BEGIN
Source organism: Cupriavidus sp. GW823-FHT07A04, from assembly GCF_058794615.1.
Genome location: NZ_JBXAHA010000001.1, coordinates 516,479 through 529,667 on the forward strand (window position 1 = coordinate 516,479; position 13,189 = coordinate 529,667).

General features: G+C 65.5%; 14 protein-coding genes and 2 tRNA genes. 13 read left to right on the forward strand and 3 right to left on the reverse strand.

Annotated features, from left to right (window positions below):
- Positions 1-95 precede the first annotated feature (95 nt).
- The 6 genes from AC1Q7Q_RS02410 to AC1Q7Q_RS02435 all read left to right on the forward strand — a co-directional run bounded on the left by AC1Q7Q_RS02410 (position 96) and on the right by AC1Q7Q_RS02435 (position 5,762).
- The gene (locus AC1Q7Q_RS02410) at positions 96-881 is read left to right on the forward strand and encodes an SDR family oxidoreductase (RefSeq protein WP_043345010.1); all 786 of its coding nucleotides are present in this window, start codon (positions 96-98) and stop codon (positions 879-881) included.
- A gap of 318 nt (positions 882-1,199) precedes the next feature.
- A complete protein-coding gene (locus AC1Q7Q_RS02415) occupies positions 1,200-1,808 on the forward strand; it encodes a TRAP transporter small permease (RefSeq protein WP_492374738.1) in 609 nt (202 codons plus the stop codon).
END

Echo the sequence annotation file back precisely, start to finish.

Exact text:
Source organism: Cupriavidus sp. GW823-FHT07A04, from assembly GCF_058794615.1.
Genome location: NZ_JBXAHA010000001.1, coordinates 516,479 through 529,667 on the forward strand (window position 1 = coordinate 516,479; position 13,189 = coordinate 529,667).

General features: G+C 65.5%; 14 protein-coding genes and 2 tRNA genes. 13 read left to right on the forward strand and 3 right to left on the reverse strand.

Annotated features, from left to right (window positions below):
- Positions 1-95 precede the first annotated feature (95 nt).
- The 6 genes from AC1Q7Q_RS02410 to AC1Q7Q_RS02435 all read left to right on the forward strand — a co-directional run bounded on the left by AC1Q7Q_RS02410 (position 96) and on the right by AC1Q7Q_RS02435 (position 5,762).
- The gene (locus AC1Q7Q_RS02410) at positions 96-881 is read left to right on the forward strand and encodes an SDR family oxidoreductase (RefSeq protein WP_043345010.1); all 786 of its coding nucleotides are present in this window, start codon (positions 96-98) and stop codon (positions 879-881) included.
- A gap of 318 nt (positions 882-1,199) precedes the next feature.
- A complete protein-coding gene (locus AC1Q7Q_RS02415) occupies positions 1,200-1,808 on the forward strand; it encodes a TRAP transporter small permease (RefSeq protein WP_492374738.1) in 609 nt (202 codons plus the stop codon).